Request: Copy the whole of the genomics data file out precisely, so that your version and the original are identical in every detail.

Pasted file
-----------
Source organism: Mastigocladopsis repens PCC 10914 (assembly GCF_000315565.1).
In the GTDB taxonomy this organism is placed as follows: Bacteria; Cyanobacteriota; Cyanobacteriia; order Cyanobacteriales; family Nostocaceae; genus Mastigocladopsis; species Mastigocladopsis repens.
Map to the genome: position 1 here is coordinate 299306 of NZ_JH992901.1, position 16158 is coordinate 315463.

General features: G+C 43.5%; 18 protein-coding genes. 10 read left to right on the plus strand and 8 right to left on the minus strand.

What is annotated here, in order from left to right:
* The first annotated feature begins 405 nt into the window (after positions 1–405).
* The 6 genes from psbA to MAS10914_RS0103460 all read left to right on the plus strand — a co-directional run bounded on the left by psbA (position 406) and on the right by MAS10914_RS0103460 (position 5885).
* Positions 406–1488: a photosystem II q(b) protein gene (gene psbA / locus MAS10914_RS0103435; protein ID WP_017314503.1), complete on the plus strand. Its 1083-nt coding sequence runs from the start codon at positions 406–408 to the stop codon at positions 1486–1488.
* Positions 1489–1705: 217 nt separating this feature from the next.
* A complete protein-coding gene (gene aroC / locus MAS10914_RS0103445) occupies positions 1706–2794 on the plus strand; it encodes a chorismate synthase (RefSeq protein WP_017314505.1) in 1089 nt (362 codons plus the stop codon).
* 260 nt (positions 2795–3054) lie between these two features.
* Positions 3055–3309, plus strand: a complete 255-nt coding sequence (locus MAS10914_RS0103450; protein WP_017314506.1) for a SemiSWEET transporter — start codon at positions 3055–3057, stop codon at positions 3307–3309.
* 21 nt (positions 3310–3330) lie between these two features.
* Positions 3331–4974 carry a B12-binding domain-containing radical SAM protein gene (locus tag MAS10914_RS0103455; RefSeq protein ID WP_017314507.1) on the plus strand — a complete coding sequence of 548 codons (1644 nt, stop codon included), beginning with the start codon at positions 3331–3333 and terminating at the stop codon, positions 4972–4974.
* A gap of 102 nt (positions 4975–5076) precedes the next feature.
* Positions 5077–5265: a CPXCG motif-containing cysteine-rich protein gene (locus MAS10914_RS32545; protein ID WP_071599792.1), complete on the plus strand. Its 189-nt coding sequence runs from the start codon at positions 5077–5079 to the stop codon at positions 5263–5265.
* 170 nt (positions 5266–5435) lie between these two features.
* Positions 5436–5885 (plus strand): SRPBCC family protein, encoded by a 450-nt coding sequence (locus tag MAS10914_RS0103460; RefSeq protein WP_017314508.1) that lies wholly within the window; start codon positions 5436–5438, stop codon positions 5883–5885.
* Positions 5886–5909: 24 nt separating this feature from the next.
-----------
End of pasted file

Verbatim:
Source organism: Mastigocladopsis repens PCC 10914 (assembly GCF_000315565.1).
In the GTDB taxonomy this organism is placed as follows: Bacteria; Cyanobacteriota; Cyanobacteriia; order Cyanobacteriales; family Nostocaceae; genus Mastigocladopsis; species Mastigocladopsis repens.
Map to the genome: position 1 here is coordinate 299306 of NZ_JH992901.1, position 16158 is coordinate 315463.

General features: G+C 43.5%; 18 protein-coding genes. 10 read left to right on the plus strand and 8 right to left on the minus strand.

What is annotated here, in order from left to right:
* The first annotated feature begins 405 nt into the window (after positions 1–405).
* The 6 genes from psbA to MAS10914_RS0103460 all read left to right on the plus strand — a co-directional run bounded on the left by psbA (position 406) and on the right by MAS10914_RS0103460 (position 5885).
* Positions 406–1488: a photosystem II q(b) protein gene (gene psbA / locus MAS10914_RS0103435; protein ID WP_017314503.1), complete on the plus strand. Its 1083-nt coding sequence runs from the start codon at positions 406–408 to the stop codon at positions 1486–1488.
* Positions 1489–1705: 217 nt separating this feature from the next.
* A complete protein-coding gene (gene aroC / locus MAS10914_RS0103445) occupies positions 1706–2794 on the plus strand; it encodes a chorismate synthase (RefSeq protein WP_017314505.1) in 1089 nt (362 codons plus the stop codon).
* 260 nt (positions 2795–3054) lie between these two features.
* Positions 3055–3309, plus strand: a complete 255-nt coding sequence (locus MAS10914_RS0103450; protein WP_017314506.1) for a SemiSWEET transporter — start codon at positions 3055–3057, stop codon at positions 3307–3309.
* 21 nt (positions 3310–3330) lie between these two features.
* Positions 3331–4974 carry a B12-binding domain-containing radical SAM protein gene (locus tag MAS10914_RS0103455; RefSeq protein ID WP_017314507.1) on the plus strand — a complete coding sequence of 548 codons (1644 nt, stop codon included), beginning with the start codon at positions 3331–3333 and terminating at the stop codon, positions 4972–4974.
* A gap of 102 nt (positions 4975–5076) precedes the next feature.
* Positions 5077–5265: a CPXCG motif-containing cysteine-rich protein gene (locus MAS10914_RS32545; protein ID WP_071599792.1), complete on the plus strand. Its 189-nt coding sequence runs from the start codon at positions 5077–5079 to the stop codon at positions 5263–5265.
* 170 nt (positions 5266–5435) lie between these two features.
* Positions 5436–5885 (plus strand): SRPBCC family protein, encoded by a 450-nt coding sequence (locus tag MAS10914_RS0103460; RefSeq protein WP_017314508.1) that lies wholly within the window; start codon positions 5436–5438, stop codon positions 5883–5885.
* Positions 5886–5909: 24 nt separating this feature from the next.